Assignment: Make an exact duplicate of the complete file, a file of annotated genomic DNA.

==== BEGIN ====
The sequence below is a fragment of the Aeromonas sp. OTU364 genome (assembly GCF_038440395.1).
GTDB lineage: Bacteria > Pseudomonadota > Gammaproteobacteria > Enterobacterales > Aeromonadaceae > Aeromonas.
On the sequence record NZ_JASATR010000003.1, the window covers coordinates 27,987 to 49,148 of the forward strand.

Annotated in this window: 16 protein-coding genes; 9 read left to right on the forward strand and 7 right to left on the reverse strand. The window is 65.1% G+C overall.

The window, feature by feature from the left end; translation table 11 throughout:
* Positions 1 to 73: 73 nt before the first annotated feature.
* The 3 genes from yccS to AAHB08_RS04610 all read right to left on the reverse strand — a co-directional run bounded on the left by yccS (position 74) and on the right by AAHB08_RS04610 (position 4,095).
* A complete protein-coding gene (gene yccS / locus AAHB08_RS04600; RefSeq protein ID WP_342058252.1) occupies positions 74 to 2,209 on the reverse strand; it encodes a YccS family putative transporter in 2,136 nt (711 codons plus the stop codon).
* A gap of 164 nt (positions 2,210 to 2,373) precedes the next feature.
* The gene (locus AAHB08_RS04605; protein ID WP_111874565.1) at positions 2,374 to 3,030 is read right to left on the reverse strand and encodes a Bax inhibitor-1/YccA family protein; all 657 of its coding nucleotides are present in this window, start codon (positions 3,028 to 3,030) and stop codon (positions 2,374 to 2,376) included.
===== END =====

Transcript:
The sequence below is a fragment of the Aeromonas sp. OTU364 genome (assembly GCF_038440395.1).
GTDB lineage: Bacteria > Pseudomonadota > Gammaproteobacteria > Enterobacterales > Aeromonadaceae > Aeromonas.
On the sequence record NZ_JASATR010000003.1, the window covers coordinates 27,987 to 49,148 of the forward strand.

Annotated in this window: 16 protein-coding genes; 9 read left to right on the forward strand and 7 right to left on the reverse strand. The window is 65.1% G+C overall.

The window, feature by feature from the left end; translation table 11 throughout:
* Positions 1 to 73: 73 nt before the first annotated feature.
* The 3 genes from yccS to AAHB08_RS04610 all read right to left on the reverse strand — a co-directional run bounded on the left by yccS (position 74) and on the right by AAHB08_RS04610 (position 4,095).
* A complete protein-coding gene (gene yccS / locus AAHB08_RS04600; RefSeq protein ID WP_342058252.1) occupies positions 74 to 2,209 on the reverse strand; it encodes a YccS family putative transporter in 2,136 nt (711 codons plus the stop codon).
* A gap of 164 nt (positions 2,210 to 2,373) precedes the next feature.
* The gene (locus AAHB08_RS04605; protein ID WP_111874565.1) at positions 2,374 to 3,030 is read right to left on the reverse strand and encodes a Bax inhibitor-1/YccA family protein; all 657 of its coding nucleotides are present in this window, start codon (positions 3,028 to 3,030) and stop codon (positions 2,374 to 2,376) included.